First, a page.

The outline of the paper is as follows: in Section 2, a theoretically achievable minimum (quantum limited) variance for phase fluctuations, due amplifier noise, is presented for the conditions under consideration. We also present a practical method based on extended Kalman filtering for approaching the optimum phase estimation and achieving minimum phase fluctuation. In Section 3, numerical results are presented and compared to the quantum limits. We also illustrate the impact of amplifier noise by computing the phase PSDs. In Section 4, the impact of amplifier noise on the phase PSD is experimentally investigated, and the corresponding spectral broadening is computed and compared to the quantum limit. Finally, in Section 5, the main findings are summarized, and the impact of results is discussed. In Section 6, suggestions for future works are presented.

## 2. THEORETICAL FRAMEWORK

#### A. Minimum Phase Fluctuation of Amplified Time-Varying Phase Signal

In the analysis to follow, only intrinsic (fundamental) noise sources are included. This assumption is valid, as we are interested in the minimum phase fluctuation induced by amplifier noise.

We assume that the input to the linear amplifier is provided by a laser source with angular frequency $\omega = 2\pi \nu$ and randomly time-varying phase $\phi (t)$:

where ${P_{\rm{in}}}$ is the input signal power. The minimum fluctuation of $\phi (t)$ is governed by the amplified spontaneous emission within the laser cavity (quantum noise) and can be approximated by a Wiener process [16]: where $\kappa$ is the rate of phase diffusion and is related to laser coherence time ${\tau _c}$. $\Gamma (t)$ is a Langevin noise source with Gaussian distribution. It has a zero mean and delta correlation function. The PSD of a laser signal with time-varying phase described by a Wiener process has a Lorentzian shape and is centered around $\omega$. Its spectral width, $\Delta {\nu _c}$, is inversely proportional to coherence time ${\tau _c}$ and can be computed usingThe signal ${E_{\rm{in}}}(t)$ is now applied to the linear amplifier with gain, $G$. The output of the amplifier can be expressed as a coherent superposition of the amplified signal and amplifier noise [8,9]:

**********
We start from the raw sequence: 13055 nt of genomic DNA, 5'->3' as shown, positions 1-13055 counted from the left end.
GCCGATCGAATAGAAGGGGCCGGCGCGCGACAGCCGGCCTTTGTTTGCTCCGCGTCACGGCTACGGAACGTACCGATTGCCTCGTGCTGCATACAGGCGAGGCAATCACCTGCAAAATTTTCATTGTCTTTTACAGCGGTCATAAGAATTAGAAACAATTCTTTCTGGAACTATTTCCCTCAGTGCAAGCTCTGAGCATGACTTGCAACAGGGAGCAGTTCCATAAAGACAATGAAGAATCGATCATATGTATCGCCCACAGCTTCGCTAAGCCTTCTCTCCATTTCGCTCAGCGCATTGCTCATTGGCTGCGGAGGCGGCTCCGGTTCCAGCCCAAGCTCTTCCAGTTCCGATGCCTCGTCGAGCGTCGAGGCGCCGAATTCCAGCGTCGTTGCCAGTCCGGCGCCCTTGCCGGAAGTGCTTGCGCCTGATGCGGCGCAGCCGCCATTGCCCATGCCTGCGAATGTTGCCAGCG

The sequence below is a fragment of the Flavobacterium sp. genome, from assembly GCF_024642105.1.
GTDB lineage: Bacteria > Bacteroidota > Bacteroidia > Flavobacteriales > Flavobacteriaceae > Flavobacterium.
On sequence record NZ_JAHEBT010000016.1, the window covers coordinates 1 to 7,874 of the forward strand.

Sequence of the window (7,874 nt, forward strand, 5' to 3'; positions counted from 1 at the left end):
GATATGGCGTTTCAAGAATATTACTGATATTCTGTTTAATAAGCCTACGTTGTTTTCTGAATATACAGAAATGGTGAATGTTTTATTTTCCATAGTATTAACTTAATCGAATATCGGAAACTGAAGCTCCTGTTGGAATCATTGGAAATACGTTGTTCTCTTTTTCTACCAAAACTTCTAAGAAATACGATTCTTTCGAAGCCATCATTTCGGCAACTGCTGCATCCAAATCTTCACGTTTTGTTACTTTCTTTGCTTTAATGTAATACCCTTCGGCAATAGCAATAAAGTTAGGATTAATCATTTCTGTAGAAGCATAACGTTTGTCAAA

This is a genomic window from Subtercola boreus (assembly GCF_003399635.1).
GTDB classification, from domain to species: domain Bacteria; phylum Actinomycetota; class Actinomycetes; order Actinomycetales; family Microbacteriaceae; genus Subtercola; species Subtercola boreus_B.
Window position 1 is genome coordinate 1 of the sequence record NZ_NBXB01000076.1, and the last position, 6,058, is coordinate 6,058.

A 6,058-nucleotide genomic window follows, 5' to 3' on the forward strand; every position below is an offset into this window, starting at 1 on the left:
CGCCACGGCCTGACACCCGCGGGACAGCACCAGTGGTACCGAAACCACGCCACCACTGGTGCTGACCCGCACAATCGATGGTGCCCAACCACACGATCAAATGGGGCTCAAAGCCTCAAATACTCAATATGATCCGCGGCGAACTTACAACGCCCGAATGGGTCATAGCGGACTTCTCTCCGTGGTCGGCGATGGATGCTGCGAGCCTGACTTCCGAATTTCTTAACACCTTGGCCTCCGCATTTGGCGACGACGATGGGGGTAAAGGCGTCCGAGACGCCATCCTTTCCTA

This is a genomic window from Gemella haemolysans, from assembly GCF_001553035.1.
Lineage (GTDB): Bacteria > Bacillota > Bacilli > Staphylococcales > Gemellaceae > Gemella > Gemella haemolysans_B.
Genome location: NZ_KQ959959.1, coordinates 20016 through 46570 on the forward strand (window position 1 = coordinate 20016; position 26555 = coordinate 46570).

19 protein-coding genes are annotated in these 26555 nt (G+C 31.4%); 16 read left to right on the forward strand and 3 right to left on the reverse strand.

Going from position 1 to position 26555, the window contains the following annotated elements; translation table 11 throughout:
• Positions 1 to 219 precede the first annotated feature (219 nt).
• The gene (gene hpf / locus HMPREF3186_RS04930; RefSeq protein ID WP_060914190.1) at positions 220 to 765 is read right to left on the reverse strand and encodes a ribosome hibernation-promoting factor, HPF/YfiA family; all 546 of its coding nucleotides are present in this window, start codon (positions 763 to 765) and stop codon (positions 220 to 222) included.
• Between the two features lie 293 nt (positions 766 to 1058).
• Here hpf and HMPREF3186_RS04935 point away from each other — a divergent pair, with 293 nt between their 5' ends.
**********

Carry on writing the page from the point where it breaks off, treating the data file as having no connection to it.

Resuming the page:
where ${P_s} = G{P_{\rm{in}}}$. ${n_a}(t)$ is a noise term, added by the amplifier. It has a zero mean Gaussian distribution and minimum noise power ${P_N} = h\nu (G - 1)B$ [8,9]. $B$ is the bandwidth, and $h$ is Planck’s constant.To quantify the impact of amplifier noise on the phase of the incoming signal, $\phi (t)$, a receiver with bandwidth $B$ is used. The receiver must employ a phase estimation method that introduces minimum uncertainty in the presence of amplifier noise. This is accomplished by performing a statistically optimum (and thereby theoretically most accurate) phase estimation. It is achieved by solving the following maximum *a posteriori* (MAP) phase estimation problem [17]:

Assuming that the phase diffusion constant $\kappa$ is small enough such that $\sin [\phi (t)] \approx \phi (t)$, and setting $\omega = 0$ for convenience, estimating the phase becomes a linear estimation problem since ${E_{\rm{out}}}(t) \propto \phi (t) + {n_a}(t)$, which has an analytical solution [18]. Under the aforementioned approximation, the solution to Eq. (5) is obtained by finding a phase $\phi ^\prime (t)$ that minimizes the mean square error (MSE) defined as $E[(\phi (t) - \phi ^\prime (t{))^2}]$. The phase that is the solution to the MSE is denoted as $\phi ^\prime (t) = {\phi ^{\rm{MAP}}}(t)$. The minimum phase fluctuation due to amplifier noise is then expressed as

The results from the quantum phase estimation state that the expression for the minimum phase fluctuation, $\Delta \phi _a^{\rm{MAP}}$, then becomes [19,20]

where ${N_p}$ describes the mean number of photons per laser coherence time and is defined asWe now need to find a practical receiver architecture that can perform statistically optimal phase estimation and approach $\Delta \phi _a^{\rm{MAP}}$. In the following, we consider two different cases.

#### B. Minimum Phase Fluctuation of Amplified Single Frequency Constant Phase Signal

If we assume a constant phase signal ($\phi (t) = \phi$), the PSD becomes a delta function centered around $\omega$. Applying a small detector bandwidth, $B$, such that the PSD of the amplified signal is confined to a relatively narrow band in the neighborhood of signal frequency (high SNR condition), the optimum phase estimation becomes [21,22]

Generally speaking, the broader the receiver bandwidth, the larger the number of photons associated with amplifier noise, with random phases that combine with the laser mode. This can lead to large spectral broadening unless we find an effective receiver able to distinguish between the photons associated with the laser phase $\phi (t)$ and amplifier noise.

#### C. Bayesian Filtering for Optimum Phase Estimation